Apart from sparking widespread protests and renewing conversation around inequalities in the United States, George Floyd’s murder in the spring of 2020 also spurred a slew of promises from Corporate America that they’d do something to address the inequities in the system.
But how much has actually been accomplished? Reading our coverage of those months, it feels like the venture capital and startup world was on to something, going by their commitments to start doing something to address the lack of diversity in their corner of the corporate ecosystem. In the past three years, a lot of companies launched DEI (diversity, equity, and inclusion) initiatives, and we even saw a brief period when those promises were fulfilled. But now it seems a lot of those promises have disappeared.
When the market was on the up and up, Black founders, like many other founders out there, were raising record amounts. But come 2022, the market dipped, interest rates skyrocketed, investments nearly froze, hiring slowed, and widespread layoffs hit everyone. Indeed, 2023 saw 44% fewer DEI job postings compared to last year, and Google and Meta have reportedly laid off some employees in charge of recruiting workers from underrepresented backgrounds.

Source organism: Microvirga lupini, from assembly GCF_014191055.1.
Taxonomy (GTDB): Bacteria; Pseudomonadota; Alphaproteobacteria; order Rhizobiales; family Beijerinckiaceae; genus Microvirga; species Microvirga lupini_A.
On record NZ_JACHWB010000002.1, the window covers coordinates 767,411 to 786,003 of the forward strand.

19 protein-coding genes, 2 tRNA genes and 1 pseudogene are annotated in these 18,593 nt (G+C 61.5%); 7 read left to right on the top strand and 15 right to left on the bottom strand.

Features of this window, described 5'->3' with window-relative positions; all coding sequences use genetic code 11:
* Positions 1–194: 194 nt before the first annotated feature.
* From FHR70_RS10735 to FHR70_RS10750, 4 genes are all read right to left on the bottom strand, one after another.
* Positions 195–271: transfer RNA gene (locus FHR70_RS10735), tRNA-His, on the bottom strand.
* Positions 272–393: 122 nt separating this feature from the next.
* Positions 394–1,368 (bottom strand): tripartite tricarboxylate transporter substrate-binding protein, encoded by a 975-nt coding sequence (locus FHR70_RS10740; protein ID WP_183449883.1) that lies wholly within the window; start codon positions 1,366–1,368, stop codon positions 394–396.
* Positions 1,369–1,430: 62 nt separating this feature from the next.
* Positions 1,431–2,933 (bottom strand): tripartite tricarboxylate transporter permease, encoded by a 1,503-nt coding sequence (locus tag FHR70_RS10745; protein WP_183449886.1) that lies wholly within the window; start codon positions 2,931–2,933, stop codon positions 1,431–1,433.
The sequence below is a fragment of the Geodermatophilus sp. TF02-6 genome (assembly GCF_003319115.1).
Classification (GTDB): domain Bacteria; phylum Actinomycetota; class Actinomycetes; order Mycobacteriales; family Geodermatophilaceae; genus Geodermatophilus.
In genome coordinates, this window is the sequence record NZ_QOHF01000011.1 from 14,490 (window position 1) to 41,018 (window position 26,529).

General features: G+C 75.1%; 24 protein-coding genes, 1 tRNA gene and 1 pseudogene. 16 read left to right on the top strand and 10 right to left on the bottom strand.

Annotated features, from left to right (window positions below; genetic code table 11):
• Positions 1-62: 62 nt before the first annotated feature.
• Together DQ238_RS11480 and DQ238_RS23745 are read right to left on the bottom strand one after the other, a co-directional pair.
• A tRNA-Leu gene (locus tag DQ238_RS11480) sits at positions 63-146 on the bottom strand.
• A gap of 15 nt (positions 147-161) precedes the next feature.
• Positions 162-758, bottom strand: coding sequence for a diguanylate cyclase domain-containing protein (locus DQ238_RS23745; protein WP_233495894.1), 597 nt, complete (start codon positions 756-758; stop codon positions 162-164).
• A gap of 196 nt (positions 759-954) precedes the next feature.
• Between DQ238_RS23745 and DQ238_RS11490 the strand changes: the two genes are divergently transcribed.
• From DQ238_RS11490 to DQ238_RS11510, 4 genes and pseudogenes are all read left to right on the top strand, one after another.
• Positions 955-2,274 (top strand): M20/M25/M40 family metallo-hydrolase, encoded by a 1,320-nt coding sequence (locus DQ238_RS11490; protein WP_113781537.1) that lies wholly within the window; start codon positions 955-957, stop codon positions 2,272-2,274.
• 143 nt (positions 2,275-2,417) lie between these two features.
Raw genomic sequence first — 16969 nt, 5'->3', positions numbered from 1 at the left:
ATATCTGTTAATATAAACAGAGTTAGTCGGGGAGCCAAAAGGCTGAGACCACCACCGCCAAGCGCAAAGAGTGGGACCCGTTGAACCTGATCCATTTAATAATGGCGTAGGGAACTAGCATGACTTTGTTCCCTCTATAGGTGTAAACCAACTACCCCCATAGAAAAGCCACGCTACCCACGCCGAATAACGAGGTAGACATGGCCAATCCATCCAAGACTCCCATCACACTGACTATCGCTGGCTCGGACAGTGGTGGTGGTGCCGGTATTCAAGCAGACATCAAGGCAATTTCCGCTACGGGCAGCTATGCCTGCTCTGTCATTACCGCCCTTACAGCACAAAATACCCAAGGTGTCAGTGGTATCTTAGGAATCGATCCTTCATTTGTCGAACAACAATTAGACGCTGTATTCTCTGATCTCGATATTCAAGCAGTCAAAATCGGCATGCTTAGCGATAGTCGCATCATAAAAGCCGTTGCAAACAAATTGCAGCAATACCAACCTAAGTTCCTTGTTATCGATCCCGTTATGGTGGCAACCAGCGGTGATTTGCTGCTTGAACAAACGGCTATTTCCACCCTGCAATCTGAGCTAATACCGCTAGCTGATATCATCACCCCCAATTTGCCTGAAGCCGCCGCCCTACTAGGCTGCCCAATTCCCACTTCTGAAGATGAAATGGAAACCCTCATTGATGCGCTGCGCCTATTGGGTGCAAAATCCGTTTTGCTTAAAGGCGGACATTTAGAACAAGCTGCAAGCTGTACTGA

Today, it almost feels like many of the promises the venture capital industry made in 2020 have gone unfulfilled. To find out exactly how many kept their word, we checked up on some of those that made commitments to DEI following the BLM protests in 2020.
Who kept their word?
We first reached out to Sequoia. In 2020, the investment firm had said that it would build a more “inclusive team” and start working more with historically Black colleges and universities (HBCUs) to diversify its limited partner pipeline. In June 2020, Insider reported that Sequoia did not have a Black partner, but it appears the firm has since hired one, per its website. A rep at the firm told TechCrunch+ that Sequoia did add more HBCUs as investors to its funds but declined to share more details.
Honestly, that was heartening to hear. HBCUs lack the economic and social opportunities that many predominantly white institutions already receive, and having influential funds like Sequoia work with them is essential for creating wealth-building opportunities for the schools and their students. Sequoia did not comment on its hiring plans.
Nearly all the firms we called had one or two Black partners on staff. That’s great, considering that only 3% of investors are Black, per a survey by NVCA and Deloitte, and only 2% of decision-makers at venture firms are Black.